MADRID, October 7 (Hfrance. en) - A vicious cycle linking natural resource depletion to violent conflict may have passed the point of no return in some parts of the world and is likely to be exacerbated by climate change, report says published Thursday.
Food insecurity, lack of water and the impact of natural disasters, combined with high population growth, fuel conflicts and displace people in vulnerable areas, said the Institute for Economics and Peace (IEP) think tank.
IEP uses data from Nations United Nations and other sources to predict the countries and regions most at risk in its "Register of ecological threats ".
Serge Stroobants, director of IEP for Europe, the Avgin East and North Africa said the report identified 30 "hotspot " countries - which are home to 1.26 billion people - as facing most risks.
This is based on three cri teria relating to the scarcity of resources, and five focusing on disasters, including floods, droughts and rising temperatures.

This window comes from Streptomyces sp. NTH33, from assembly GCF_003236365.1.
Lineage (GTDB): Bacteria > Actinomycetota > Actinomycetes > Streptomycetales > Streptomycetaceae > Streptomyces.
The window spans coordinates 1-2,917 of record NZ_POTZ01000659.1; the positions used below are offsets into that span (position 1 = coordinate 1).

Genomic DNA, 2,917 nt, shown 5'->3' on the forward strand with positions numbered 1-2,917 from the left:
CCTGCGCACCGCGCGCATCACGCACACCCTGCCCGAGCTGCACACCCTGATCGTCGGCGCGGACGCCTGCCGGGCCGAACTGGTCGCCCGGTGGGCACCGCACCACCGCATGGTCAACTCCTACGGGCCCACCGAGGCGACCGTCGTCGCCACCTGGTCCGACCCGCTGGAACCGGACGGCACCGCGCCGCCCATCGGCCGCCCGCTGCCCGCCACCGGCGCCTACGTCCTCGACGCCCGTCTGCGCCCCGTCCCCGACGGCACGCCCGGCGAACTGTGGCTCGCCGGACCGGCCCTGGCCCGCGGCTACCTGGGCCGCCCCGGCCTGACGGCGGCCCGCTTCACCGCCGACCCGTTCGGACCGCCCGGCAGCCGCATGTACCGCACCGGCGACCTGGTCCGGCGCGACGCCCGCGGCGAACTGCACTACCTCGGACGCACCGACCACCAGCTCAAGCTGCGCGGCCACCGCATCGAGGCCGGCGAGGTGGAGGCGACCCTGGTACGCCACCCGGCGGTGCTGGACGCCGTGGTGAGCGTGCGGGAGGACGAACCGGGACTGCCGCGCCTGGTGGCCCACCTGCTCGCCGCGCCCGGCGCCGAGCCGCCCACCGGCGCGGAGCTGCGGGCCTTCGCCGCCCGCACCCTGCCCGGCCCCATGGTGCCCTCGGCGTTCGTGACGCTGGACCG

"We don 't even need climate change to see the potential collapse of the system, only the impact of these eight ecological threats can lead to that - of course climate change is making it stronger, ”Stroobants said.
Afghanistan gets the worst score on the report, which says its conflict ongoing has damaged its ability to cope with risks to water and food supplies, climate change and alternating floods and droughts.
The conflicts in turn lead to further degradation of resources, according to the findings.
Last year, six seminars comprising governments, military institutions and development groups conveyed the message that "the international community is unlikely to reverse the vicious circles in some parts of the world," IEP said.
This is particularly the case in the Sahel and the Horn of Africa, which have experienced increasingly intense conflicts during the last decade, he said.
"With tensions already mounting, one can only expect this that climate change has an amplifying effect on many of these issues, "the report says. Report by Isla Binnie; edited by Barbara Lewis
Our standards: Thomson Hfrance.fr's principles of trust.